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Artist commissioned to install work of art on the LHS campus

By Staff | Mar 12, 2015

To gain inspiration for a sculpture he will create at Lahainaluna High School, artist Randy Shiroma recently toured the campus, interacted with students and got a feel for the Lahaina community.

LAHAINA – Carved into the mountainside 500 feet above the Pacific, Lahainaluna High School is distinctive. It’s one of the wonders of the West Side, and we are blessed to have this historic, 121-acre homegrown treasure in our backyard.

Now, there’s another reason to celebrate our local heritage.

The public school founded in 1831 has been awarded a $100,000 grant from the Hawaii State Foundation on Culture and the Arts (HSFCA) to install a work of art on campus, and a panel of five has selected Randall (Randy) Shiroma as the artist.

Trisha Lagaso Goldberg is the project manager of the Art in Public Places Program for HSFCA.

She told the Lahaina News that the Art in Public PlacesArtists in Residence Program (APP-AIR) was founded in 1997 as a collaboration between the Department of Education and the HSFCA, and it was “created to strengthen the HSFCA capability to ‘stimulate, guide and promote culture and the arts, history and the humanities’ through the field of visual arts.”

Randy Shiroma's works include "Song of Whispers III."

Three schools per year are granted a maximum of $100,000 each to engage the services of a professional visual artist.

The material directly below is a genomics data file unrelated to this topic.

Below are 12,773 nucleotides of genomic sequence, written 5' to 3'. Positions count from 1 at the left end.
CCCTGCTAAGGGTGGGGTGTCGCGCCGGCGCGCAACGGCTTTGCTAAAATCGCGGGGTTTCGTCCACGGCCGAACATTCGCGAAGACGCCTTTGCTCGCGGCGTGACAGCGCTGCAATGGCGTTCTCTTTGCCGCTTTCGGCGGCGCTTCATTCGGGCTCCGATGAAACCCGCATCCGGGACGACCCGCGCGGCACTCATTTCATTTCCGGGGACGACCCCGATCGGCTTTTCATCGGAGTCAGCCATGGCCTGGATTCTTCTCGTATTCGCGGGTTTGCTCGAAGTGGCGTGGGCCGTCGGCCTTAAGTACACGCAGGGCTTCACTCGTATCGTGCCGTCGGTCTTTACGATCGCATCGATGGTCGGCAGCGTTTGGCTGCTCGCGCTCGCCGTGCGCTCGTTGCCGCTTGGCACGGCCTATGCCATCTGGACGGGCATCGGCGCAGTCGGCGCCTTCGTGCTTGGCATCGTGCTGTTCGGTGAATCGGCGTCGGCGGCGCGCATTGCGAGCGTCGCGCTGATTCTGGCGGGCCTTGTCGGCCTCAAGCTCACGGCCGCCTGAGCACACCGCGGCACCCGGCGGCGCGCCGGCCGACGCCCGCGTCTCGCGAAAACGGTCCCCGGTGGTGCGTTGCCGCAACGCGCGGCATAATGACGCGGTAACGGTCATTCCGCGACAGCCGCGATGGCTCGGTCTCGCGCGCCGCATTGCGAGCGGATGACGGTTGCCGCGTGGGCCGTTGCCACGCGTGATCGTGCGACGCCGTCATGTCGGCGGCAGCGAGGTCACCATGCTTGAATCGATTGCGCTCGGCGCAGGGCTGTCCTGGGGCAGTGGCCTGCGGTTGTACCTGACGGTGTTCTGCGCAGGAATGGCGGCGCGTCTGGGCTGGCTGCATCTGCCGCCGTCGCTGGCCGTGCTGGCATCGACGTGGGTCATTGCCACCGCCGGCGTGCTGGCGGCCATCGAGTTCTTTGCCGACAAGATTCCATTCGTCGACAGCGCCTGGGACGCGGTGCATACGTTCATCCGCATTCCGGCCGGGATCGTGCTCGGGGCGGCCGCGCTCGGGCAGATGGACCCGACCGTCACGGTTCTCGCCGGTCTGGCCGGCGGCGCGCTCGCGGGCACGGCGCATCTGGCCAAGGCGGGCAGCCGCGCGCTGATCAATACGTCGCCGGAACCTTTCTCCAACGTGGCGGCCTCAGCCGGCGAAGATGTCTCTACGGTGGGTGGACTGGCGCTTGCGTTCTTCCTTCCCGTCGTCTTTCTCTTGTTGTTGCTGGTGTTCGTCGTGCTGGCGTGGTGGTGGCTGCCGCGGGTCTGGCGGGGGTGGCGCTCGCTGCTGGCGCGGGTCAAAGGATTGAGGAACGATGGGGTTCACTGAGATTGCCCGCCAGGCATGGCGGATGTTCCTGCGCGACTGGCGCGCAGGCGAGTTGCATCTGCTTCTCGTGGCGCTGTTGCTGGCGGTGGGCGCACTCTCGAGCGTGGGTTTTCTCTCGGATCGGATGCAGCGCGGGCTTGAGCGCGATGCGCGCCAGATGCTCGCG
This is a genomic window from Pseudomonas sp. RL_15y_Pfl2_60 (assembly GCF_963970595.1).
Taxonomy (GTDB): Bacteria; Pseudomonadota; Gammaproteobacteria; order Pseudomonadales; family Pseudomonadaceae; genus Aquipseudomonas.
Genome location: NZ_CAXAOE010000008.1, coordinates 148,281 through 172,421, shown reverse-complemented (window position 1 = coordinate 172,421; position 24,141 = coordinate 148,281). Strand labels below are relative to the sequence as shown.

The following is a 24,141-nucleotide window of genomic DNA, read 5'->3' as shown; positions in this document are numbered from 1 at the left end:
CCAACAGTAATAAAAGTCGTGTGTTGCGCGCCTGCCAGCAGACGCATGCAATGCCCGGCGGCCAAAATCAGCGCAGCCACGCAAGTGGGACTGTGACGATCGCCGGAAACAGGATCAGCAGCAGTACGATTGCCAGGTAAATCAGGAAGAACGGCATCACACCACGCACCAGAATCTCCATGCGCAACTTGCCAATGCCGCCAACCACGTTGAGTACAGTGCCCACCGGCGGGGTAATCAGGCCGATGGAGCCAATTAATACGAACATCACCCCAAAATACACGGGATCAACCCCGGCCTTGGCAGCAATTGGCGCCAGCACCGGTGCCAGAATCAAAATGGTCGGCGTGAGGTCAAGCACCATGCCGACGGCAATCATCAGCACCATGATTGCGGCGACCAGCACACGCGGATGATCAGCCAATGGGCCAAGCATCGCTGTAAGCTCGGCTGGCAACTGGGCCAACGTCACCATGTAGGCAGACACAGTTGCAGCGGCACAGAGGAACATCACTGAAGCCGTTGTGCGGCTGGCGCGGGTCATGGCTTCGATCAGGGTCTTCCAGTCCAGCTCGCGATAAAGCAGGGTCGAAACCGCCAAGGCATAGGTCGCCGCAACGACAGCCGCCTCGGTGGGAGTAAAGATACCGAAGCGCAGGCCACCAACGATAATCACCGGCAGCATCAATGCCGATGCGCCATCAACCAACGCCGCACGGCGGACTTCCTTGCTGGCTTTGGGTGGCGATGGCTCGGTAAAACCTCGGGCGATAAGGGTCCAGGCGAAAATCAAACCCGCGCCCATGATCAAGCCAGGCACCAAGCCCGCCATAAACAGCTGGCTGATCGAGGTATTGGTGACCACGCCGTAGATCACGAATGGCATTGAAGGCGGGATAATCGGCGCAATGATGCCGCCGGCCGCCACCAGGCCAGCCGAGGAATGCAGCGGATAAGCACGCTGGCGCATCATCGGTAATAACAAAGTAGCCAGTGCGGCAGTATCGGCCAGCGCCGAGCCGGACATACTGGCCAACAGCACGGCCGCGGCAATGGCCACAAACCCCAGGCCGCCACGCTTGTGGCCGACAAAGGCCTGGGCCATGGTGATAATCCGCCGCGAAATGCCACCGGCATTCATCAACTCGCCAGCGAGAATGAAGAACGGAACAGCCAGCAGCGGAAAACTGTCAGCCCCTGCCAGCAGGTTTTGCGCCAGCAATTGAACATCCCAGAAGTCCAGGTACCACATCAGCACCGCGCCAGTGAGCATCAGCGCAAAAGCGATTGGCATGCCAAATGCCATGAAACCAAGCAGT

The Lahainaluna grant was co-authored by Nancy Young and Bill Lewis.

The two other schools receiving grants in 2014 were Pukalani Elementary School and the Innovations Public Charter School in Kailua-Kona.

The APP-AIR process from selection (of the artist) to installation (of the art piece) can take from 18 months to two years.

The first step is the appointment of a five-member Art Advisory Committee (AAC) consisting of the school principal (Emily De Costa), teacher (Nancy Young), student (Alicia Pena), community member (Priscilla Gonzales) and SFCA commissioner (Michael Moore).

One of their first tasks was to select the artist; it was a democratic exercise.

“As a committee, we viewed 20 candidates; and, out of the 20, we picked our favorite. We tried to pick a piece that would show more history, that represented Lahainaluna and what showed the nature and the campus,” Pena explained.

Pena’s favorite was Shiroma.

“I really liked his art; the natural rock sculptures fit into the land,” she observed.

Born and raised on Oahu, Shiroma graduated from Kalani High School in 1969.

“I did my undergraduate (studies) at the University of Hawaii-Manoa and my Masters at San Jose University in California,” he said.

He currently resides in Volcano on the Big Island.

“This is my second commission working with the state foundation,” he noted.

His first was an 11-foot high, three-and-a-half-ton terrazzo sculpture installed at Ka’u High and Pahala Elementary School in September last year.

Trained in clay as a ceramicist, his current preferred medium is stone, he told the Lahaina News.

“My work is always referential to the land. If you want to refer to the land, one of the easiest materials to work with is stone. The association is already there. It is just incredibly beautiful,” he commented.

Governor-appointed SFCA volunteer Maui Commissioner Michael Moore of Old Lahaina Luau is pleased as well with the selection of Shiroma by the AAC.

“The Artist-in-Residency program is an area I have been most involved with,” Moore said.

“Lahainaluna is an iconic institution. While steeped in history, the committee did not want the art to be stuck in the past but also wanted something monumental and appropriate to the stature of the school, its location and importance. I was personally thrilled that the committee chose Randy. His medium allows for a large piece, and I think his work will reflect the desire of the committee.”